Treatise of Crimes and Judges in Criminal Causes, by Sir John Skene; also, "Short Form of Justiciars Air." The reviewers have remarked, that "the qualification for a juror is so low as to include almost every person of any substance, whether landlord or tenant." I will bet odds, (a set of your Magazine against a set of the Edinburgh Review,) that the writer of the above passage cannot, without referring to his books, tell you what the "qualification for a juror" really is.
system of packing of juries; and the very book which the reviewers have selected as a text for the present discussion, is a Treatise on the ELEMENTS of that system of packing! whereas with us there are no such complaints; the packing of juries has no place among us, either in fact or in fancy; nor is it easy to conceive how it could find a place, for the system on which we proceed puts it completely out of the power of the parties to influence, directly or indirectly, the impannelling of single juror. The notion of the judge having an interest or inclination to pack juries in Scotland, is quite preposterous. All cases of treason are tried on the law of England; all cases of right between the crown and the subject are tried in Exchequer; all cases of libel are tried in the Court of Session. Almost all the cases tried in the Court of Justiciary and at circuits, are cases of felony, thefts, robberies, murders, &c. In the trial of such cases, what "unity of taste and principle" can exist to form a suspicious and dangerous" bond of attachment" between the judge and individual jurymen, as hinted at by the reviewers? Besides, it should be remembered, that the form of proceeding in Scotland is such, that even in cases where the crown or the government may be supposed to have a particular interest, the prejudices or biases of the jury cannot operate. It is the primary province of the court to determine whether the acts set forth amount to the crime charged; this is done by a solemn written judgment, and the jury have afterwards to determine, merely whether the accused committed those acts. The judge, therefore, has no interest to pack the jury, for their decision can be swayed only by the evidence, of
which, in Scotland, the judge knows nothing till it is disclosed by the witnesses, in presence, at once, of him and the jury. The jury, be it remembered, are all solemnly sworn, which is a sufficient security, especially where their province is so limited; and if the judge wished to pack them, he must proceed by selecting those whom he thought regardless of their oaths, a supposition too absurd to be entertained for a moment, and which is sufficiently contradicted by the reviewers themselves, when they say, that "it is practically felt and understood to be a circumstance favourable to a person's character and station, that the judge approves of him as ajuryman," a fact which speaks volumes in favour of the purity of our system.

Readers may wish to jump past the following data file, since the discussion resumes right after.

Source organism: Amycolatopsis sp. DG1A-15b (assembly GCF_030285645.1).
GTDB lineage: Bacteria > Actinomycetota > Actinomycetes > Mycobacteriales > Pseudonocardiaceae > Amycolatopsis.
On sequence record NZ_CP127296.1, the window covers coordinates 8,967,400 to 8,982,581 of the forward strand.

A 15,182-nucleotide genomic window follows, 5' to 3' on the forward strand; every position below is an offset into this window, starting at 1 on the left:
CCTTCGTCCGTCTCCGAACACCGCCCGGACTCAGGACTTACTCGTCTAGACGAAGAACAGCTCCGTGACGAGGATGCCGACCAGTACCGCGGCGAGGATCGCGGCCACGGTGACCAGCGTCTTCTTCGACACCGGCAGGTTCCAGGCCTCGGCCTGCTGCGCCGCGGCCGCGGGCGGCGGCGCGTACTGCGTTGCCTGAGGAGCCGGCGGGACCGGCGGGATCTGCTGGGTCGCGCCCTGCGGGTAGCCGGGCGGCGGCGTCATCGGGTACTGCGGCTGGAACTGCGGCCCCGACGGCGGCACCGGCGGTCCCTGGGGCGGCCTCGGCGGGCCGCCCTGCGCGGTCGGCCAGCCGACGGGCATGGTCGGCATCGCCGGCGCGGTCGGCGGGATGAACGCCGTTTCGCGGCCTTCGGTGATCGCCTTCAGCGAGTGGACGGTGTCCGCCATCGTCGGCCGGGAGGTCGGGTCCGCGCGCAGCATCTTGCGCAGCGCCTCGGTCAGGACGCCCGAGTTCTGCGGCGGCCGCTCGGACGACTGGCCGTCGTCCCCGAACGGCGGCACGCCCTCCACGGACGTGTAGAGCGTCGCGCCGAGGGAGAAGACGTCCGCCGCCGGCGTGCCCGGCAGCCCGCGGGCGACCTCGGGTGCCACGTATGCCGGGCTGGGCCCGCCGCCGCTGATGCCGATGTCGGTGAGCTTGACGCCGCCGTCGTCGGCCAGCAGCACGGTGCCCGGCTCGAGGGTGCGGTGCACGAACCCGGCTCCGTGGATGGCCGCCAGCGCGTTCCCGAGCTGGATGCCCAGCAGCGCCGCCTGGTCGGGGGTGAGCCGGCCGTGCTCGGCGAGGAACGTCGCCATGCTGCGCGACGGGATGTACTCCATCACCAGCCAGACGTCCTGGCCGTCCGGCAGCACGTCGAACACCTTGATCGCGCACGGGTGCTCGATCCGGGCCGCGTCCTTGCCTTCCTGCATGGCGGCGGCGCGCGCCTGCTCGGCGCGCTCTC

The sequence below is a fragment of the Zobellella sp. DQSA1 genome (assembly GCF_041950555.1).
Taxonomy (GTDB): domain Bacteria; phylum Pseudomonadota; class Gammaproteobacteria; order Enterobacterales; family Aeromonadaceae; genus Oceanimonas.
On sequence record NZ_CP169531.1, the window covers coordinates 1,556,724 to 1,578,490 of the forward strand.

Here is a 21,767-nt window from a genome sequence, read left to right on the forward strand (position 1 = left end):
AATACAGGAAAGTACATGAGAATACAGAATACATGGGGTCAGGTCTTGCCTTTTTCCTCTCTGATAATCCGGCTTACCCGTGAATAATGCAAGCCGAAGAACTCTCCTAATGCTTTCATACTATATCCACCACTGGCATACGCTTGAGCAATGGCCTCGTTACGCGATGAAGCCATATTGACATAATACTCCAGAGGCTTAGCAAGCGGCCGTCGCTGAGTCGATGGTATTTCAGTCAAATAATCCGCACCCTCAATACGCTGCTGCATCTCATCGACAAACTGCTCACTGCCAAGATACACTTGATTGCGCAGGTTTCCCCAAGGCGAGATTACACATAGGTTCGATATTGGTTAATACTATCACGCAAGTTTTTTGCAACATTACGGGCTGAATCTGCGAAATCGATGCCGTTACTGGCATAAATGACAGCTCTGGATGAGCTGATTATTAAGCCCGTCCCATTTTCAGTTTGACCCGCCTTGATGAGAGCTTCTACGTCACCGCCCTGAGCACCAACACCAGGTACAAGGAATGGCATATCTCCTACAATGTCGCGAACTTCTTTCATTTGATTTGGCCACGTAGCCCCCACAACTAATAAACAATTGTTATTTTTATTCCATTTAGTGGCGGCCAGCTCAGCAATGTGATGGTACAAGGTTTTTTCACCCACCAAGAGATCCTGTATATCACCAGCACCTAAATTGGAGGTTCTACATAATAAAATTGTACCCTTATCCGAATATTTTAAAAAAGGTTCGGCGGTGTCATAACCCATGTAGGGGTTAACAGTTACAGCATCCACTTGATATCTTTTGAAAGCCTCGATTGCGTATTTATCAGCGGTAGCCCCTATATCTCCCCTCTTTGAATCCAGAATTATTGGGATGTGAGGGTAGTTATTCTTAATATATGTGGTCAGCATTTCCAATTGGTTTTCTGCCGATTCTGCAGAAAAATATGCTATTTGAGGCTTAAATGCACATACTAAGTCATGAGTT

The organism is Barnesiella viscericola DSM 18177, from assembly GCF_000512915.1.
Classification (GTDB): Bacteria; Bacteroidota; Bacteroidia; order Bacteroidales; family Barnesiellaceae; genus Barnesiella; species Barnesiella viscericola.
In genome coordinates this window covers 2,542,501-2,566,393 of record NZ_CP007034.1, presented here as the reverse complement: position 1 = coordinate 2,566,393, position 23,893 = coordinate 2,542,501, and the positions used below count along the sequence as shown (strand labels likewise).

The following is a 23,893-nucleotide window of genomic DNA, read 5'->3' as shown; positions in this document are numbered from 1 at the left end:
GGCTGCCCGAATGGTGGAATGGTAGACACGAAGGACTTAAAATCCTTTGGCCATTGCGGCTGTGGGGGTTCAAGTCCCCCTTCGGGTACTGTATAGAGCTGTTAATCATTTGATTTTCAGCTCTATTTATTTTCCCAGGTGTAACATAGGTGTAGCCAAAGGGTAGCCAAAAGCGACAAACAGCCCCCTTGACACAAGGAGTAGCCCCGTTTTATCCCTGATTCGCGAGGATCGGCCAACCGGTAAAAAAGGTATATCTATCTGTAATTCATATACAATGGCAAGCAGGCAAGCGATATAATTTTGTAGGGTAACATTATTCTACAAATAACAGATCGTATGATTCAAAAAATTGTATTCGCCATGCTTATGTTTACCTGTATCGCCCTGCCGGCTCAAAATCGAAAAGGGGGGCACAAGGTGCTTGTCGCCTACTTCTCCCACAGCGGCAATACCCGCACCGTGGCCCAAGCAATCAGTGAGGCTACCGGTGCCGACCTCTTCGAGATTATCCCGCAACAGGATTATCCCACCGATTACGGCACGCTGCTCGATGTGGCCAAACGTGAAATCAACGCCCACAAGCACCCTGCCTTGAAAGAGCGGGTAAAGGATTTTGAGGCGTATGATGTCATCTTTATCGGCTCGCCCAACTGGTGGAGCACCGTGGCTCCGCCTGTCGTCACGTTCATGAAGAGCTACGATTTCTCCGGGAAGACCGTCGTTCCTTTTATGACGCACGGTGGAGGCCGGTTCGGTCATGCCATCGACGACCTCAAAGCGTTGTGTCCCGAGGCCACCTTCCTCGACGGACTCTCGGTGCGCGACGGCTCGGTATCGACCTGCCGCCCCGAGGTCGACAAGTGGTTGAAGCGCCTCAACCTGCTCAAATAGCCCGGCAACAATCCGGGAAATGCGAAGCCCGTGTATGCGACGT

I have already said, that there is no practical evil to be remedied by this bill. Cases of packed juries, of innocent men condemned, and so forth, (which would form the only excuse for the measure,) are not more numerous under our present system, than they are in England under the system which Mr Kennedy proposes to introduce. In fact, we have no such cases at all. This is a sufficient objection to the measure-it can do no goodthere is no evil to be remedied-Why experiment upon a system so perfect? The reviewers see the full force of this argument, and they try to evade it by saying, that the absence of all ground of complaint is the reason why the present time should be selected for making a change which is to guard against possible evils hereafter. It is quite plain, that this argument may be advanced in support of every experiment, and that the more absurd, and visionary, and useless the experiment is, the better will this argument apply to it. But the reviewers seeing the folly of